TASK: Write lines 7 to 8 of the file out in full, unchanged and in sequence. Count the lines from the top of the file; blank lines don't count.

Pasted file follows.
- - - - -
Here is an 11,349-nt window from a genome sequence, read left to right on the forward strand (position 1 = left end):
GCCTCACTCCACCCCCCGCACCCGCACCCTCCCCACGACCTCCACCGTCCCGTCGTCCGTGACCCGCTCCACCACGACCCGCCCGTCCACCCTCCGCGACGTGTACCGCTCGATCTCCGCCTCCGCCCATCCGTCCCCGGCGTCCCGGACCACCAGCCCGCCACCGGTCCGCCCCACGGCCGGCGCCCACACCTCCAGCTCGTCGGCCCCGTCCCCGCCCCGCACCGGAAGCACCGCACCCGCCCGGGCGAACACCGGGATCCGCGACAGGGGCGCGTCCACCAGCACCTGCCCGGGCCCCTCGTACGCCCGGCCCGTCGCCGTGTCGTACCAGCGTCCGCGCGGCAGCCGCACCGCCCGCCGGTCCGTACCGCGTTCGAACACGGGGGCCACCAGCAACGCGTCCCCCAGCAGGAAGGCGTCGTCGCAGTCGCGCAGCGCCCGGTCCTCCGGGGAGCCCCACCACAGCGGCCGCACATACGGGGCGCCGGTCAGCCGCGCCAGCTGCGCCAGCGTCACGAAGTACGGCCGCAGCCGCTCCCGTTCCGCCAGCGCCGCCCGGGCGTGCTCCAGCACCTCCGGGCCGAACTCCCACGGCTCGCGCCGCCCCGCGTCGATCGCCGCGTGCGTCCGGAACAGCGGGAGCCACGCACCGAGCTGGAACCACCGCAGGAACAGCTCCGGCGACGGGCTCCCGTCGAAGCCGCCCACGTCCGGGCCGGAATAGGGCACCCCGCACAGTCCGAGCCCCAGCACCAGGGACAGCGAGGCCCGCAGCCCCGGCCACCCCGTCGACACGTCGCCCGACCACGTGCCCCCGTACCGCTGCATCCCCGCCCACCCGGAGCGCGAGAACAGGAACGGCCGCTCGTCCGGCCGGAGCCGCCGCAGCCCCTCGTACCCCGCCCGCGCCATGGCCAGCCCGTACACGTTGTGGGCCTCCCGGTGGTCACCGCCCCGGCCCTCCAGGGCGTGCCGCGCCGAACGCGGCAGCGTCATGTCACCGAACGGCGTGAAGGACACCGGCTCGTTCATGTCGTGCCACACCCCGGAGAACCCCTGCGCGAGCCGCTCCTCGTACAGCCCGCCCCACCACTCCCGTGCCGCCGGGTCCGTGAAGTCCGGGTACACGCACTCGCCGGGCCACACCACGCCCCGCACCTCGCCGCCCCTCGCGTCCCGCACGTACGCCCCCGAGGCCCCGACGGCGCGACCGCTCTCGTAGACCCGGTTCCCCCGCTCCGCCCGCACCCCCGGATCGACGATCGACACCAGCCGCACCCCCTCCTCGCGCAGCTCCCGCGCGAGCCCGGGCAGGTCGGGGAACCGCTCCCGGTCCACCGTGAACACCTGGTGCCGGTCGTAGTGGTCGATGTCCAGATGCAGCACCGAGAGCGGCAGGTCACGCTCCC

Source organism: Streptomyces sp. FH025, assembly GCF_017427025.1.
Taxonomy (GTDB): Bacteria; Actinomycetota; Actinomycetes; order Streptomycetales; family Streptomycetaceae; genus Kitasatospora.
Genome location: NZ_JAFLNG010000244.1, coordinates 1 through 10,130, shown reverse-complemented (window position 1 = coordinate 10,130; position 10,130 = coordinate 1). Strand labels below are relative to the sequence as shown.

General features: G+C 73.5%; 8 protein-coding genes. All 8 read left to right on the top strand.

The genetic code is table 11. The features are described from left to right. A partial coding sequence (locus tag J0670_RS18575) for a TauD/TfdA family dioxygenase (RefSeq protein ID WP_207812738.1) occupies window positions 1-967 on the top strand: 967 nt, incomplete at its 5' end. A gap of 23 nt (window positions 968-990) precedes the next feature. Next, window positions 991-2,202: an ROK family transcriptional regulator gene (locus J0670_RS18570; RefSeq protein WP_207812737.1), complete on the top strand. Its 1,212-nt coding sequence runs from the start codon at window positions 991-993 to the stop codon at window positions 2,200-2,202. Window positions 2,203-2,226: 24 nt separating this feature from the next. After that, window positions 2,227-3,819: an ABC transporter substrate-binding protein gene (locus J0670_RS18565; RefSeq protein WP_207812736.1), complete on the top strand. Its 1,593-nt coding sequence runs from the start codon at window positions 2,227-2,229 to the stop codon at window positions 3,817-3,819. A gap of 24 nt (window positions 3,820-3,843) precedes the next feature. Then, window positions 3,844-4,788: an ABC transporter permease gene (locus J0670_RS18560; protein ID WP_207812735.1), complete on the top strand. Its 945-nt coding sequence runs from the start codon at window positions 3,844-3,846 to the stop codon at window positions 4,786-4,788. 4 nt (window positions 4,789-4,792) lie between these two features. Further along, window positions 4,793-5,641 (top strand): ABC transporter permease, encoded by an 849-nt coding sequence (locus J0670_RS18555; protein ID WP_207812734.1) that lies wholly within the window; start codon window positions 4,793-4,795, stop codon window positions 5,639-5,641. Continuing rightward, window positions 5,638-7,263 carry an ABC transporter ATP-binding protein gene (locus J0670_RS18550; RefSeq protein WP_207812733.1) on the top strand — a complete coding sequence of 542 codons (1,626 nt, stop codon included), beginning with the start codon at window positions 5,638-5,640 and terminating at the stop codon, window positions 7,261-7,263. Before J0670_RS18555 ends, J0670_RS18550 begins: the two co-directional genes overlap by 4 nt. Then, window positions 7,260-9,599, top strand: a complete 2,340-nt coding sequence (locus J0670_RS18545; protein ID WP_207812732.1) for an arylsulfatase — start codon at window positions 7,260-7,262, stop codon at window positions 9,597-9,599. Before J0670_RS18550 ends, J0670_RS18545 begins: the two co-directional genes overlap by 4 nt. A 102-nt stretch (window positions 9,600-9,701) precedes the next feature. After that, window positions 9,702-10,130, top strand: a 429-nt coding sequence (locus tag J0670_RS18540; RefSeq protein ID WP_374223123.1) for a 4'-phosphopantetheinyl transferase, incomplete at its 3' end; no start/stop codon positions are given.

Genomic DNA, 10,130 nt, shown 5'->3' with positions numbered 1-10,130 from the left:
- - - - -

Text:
The genetic code is table 11. The features are described from left to right. A partial coding sequence (locus tag J0670_RS18575) for a TauD/TfdA family dioxygenase (RefSeq protein ID WP_207812738.1) occupies window positions 1-967 on the top strand: 967 nt, incomplete at its 5' end. A gap of 23 nt (window positions 968-990) precedes the next feature. Next, window positions 991-2,202: an ROK family transcriptional regulator gene (locus J0670_RS18570; RefSeq protein WP_207812737.1), complete on the top strand. Its 1,212-nt coding sequence runs from the start codon at window positions 991-993 to the stop codon at window positions 2,200-2,202. Window positions 2,203-2,226: 24 nt separating this feature from the next. After that, window positions 2,227-3,819: an ABC transporter substrate-binding protein gene (locus J0670_RS18565; RefSeq protein WP_207812736.1), complete on the top strand. Its 1,593-nt coding sequence runs from the start codon at window positions 2,227-2,229 to the stop codon at window positions 3,817-3,819. A gap of 24 nt (window positions 3,820-3,843) precedes the next feature. Then, window positions 3,844-4,788: an ABC transporter permease gene (locus J0670_RS18560; protein ID WP_207812735.1), complete on the top strand. Its 945-nt coding sequence runs from the start codon at window positions 3,844-3,846 to the stop codon at window positions 4,786-4,788. 4 nt (window positions 4,789-4,792) lie between these two features. Further along, window positions 4,793-5,641 (top strand): ABC transporter permease, encoded by an 849-nt coding sequence (locus J0670_RS18555; protein ID WP_207812734.1) that lies wholly within the window; start codon window positions 4,793-4,795, stop codon window positions 5,639-5,641. Continuing rightward, window positions 5,638-7,263 carry an ABC transporter ATP-binding protein gene (locus J0670_RS18550; RefSeq protein WP_207812733.1) on the top strand — a complete coding sequence of 542 codons (1,626 nt, stop codon included), beginning with the start codon at window positions 5,638-5,640 and terminating at the stop codon, window positions 7,261-7,263. Before J0670_RS18555 ends, J0670_RS18550 begins: the two co-directional genes overlap by 4 nt. Then, window positions 7,260-9,599, top strand: a complete 2,340-nt coding sequence (locus J0670_RS18545; protein ID WP_207812732.1) for an arylsulfatase — start codon at window positions 7,260-7,262, stop codon at window positions 9,597-9,599. Before J0670_RS18550 ends, J0670_RS18545 begins: the two co-directional genes overlap by 4 nt. A 102-nt stretch (window positions 9,600-9,701) precedes the next feature. After that, window positions 9,702-10,130, top strand: a 429-nt coding sequence (locus tag J0670_RS18540; RefSeq protein ID WP_374223123.1) for a 4'-phosphopantetheinyl transferase, incomplete at its 3' end; no start/stop codon positions are given.

Genomic DNA, 10,130 nt, shown 5'->3' with positions numbered 1-10,130 from the left: